Edir Frederico Da Costa, 25, died six days after the incident (Picture: PA/GoFundMe)A young father died after after a plastic bag full of drugs got stuck in his airway while police pinned him face down on the floor.
Edir Frederico Da Costa, 25, died almost a week he was stopped by officers in June 2017, having stuffed around 88 wraps of class A drugs in his mouth.
Jurors concluded after an inquest lasting almost five weeks that the death caused by ‘misadventure’ after his upper airway became obstructed and led to cardiorespiratory arrest.
The 11-member panel were advised by senior coroner Nadia Persaud there was no legal or factual basis for a conclusion which was critical of the police.
The death led to riots on the streets of London following claims he had been ‘brutally beaten’ by police.
Campaigners faced off with police following Mr Da Costa’s death in Beckton, east London (Picture: PA)But an Independent Police Complaints Commission report said there were no injuries suggesting severe force had been used.
Mr Da Costa died six days after the car he was travelling in with Jussara Gomes and Claude Greenaway was pulled over by five plain-clothed police officers in Beckton, east London.
Man, 42, dies and boy, 13, fighting for life after horror crash in ManchesterThe car trader – who had a number of convictions for burglary, theft, and possession of cocaine – was being restrained in the prone position when around 20 to 30 wraps were spotted on the ground near his mouth, the jury said.
The deceased – known to family and friends as Edson – became unresponsive, was placed in the recovery position and paramedics removed a plastic bag containing wraps of drugs from his airway.
He died in Newham University Hospital on June 21 after a period in intensive care.
He had put 88 wraps of drugs in his mouth at some point during the incident (Picture: GoFundMe)Mr Da Costa, who was born in Portugal but moved with his family to London aged five, had placed 88 wraps of class A drugs in his mouth at some point before or after getting out of the car, the jury said.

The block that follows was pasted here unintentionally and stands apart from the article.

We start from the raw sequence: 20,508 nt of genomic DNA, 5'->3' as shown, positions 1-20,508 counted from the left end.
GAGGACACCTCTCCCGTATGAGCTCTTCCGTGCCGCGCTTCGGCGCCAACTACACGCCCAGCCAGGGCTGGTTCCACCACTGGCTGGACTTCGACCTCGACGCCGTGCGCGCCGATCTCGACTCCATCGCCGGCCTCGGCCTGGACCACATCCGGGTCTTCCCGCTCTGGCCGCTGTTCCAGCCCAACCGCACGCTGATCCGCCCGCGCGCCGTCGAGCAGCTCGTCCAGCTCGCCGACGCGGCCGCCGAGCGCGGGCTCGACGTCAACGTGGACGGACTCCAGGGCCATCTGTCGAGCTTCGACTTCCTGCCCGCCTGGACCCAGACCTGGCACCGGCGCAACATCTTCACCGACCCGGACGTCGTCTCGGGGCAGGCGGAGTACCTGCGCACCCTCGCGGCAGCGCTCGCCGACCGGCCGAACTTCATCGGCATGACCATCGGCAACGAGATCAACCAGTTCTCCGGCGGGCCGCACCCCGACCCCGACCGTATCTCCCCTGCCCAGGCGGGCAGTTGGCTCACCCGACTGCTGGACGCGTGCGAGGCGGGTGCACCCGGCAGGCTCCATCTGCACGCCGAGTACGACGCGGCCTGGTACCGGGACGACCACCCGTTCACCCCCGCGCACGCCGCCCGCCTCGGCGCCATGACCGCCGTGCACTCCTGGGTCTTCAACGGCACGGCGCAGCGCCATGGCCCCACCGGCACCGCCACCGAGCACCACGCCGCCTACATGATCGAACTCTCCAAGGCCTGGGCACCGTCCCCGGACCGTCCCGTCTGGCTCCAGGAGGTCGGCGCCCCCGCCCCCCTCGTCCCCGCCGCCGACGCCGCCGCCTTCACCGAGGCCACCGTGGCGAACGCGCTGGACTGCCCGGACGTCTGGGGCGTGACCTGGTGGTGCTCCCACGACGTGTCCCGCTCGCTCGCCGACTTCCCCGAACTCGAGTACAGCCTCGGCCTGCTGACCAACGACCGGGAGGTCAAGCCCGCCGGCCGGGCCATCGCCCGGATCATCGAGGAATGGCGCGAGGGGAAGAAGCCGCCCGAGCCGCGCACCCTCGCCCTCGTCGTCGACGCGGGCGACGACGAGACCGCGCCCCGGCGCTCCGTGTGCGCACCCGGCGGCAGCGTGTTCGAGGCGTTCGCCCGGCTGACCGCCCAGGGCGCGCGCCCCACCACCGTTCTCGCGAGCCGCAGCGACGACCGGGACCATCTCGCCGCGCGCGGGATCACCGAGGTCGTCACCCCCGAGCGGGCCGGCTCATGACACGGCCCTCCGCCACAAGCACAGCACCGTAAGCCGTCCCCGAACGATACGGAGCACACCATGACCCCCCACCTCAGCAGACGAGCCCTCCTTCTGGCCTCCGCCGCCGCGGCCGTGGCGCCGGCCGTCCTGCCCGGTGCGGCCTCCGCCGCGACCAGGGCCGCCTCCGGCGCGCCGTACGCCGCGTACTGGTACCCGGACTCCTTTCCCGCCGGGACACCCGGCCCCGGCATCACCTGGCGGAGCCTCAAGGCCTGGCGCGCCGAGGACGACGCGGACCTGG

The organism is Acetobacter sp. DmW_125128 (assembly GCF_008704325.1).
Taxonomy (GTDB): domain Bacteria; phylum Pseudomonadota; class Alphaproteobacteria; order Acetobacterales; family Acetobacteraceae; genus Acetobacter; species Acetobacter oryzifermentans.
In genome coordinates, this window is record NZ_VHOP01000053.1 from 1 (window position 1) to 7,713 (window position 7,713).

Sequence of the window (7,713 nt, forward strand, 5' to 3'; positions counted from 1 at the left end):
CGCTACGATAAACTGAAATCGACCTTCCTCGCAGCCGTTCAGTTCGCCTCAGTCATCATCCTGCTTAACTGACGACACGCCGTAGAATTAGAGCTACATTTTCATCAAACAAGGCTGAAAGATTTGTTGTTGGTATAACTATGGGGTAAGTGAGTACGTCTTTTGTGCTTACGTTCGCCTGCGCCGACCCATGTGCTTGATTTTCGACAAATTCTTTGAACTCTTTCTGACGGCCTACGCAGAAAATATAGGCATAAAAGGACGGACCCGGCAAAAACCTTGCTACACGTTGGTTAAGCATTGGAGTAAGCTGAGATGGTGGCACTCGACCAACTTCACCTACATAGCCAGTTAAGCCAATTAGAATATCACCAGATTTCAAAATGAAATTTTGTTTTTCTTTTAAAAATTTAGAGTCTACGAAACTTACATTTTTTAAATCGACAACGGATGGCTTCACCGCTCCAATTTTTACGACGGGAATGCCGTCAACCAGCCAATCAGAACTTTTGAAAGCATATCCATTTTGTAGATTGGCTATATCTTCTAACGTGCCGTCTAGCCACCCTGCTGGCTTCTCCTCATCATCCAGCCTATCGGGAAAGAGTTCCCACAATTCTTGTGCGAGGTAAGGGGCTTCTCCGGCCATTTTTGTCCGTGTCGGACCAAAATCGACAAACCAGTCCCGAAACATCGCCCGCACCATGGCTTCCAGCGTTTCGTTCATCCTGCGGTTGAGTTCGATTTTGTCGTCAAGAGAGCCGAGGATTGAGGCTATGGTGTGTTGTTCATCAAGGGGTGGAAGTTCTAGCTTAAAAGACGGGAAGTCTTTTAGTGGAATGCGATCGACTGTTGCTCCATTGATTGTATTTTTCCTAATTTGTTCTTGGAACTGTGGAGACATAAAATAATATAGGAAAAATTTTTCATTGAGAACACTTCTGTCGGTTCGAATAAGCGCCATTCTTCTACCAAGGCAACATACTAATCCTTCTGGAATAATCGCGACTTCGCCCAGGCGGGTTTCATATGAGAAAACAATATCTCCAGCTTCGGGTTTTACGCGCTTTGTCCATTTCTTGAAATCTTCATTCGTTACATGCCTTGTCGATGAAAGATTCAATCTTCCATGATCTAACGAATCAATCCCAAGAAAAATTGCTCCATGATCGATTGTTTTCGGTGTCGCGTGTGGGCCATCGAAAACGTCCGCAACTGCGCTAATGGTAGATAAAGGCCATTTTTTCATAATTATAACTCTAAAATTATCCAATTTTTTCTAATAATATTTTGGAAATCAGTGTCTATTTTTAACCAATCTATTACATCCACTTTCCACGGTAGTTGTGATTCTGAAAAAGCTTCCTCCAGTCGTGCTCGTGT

They acknowledged the ambulance service had initially been given the wrong address by police but said the delay had not contributed to his death.
Lidl security guard filmed punching and stamping on shopperMr Da Costa’s father Ginario Da Costa said it had been difficult to listen to some of the evidence at the inquest.
Following the jury’s findings, he said in a statement: ‘To hear the detail of the last moments of Edir’s life has been an extremely traumatic experience for the whole family and is something we will never be able to erase from our minds.’
He said questions remain for the family over the circumstances of his son’s death.
Protesters square up with police in the aftermath of Mr Da Costa’s death (Picture: PA)He added: ‘We cannot help but wonder whether Edir would still be here had the police identified the risk of Edir choking earlier and taken steps to help him.
‘Edir did not deserve to die in the way that he did and we will forever feel that if things had been done differently his life may have been saved.’
Susie Labinjoh, head of civil liberties at Hodge & Allen, the law firm representing the family, said the inquest revealed a ‘series of concerns’ about how police treat people suspected of putting drugs in their mouths.
She said: ‘Officers should be taught not to assume that a person is resisting arrest when there is a risk that they are struggling because their breathing has been restricted.’
Ms Labinjoh suggested more police training on choking risks was needed and said there are ‘serious issues’ around correct information being passed from the police control room to the ambulance service.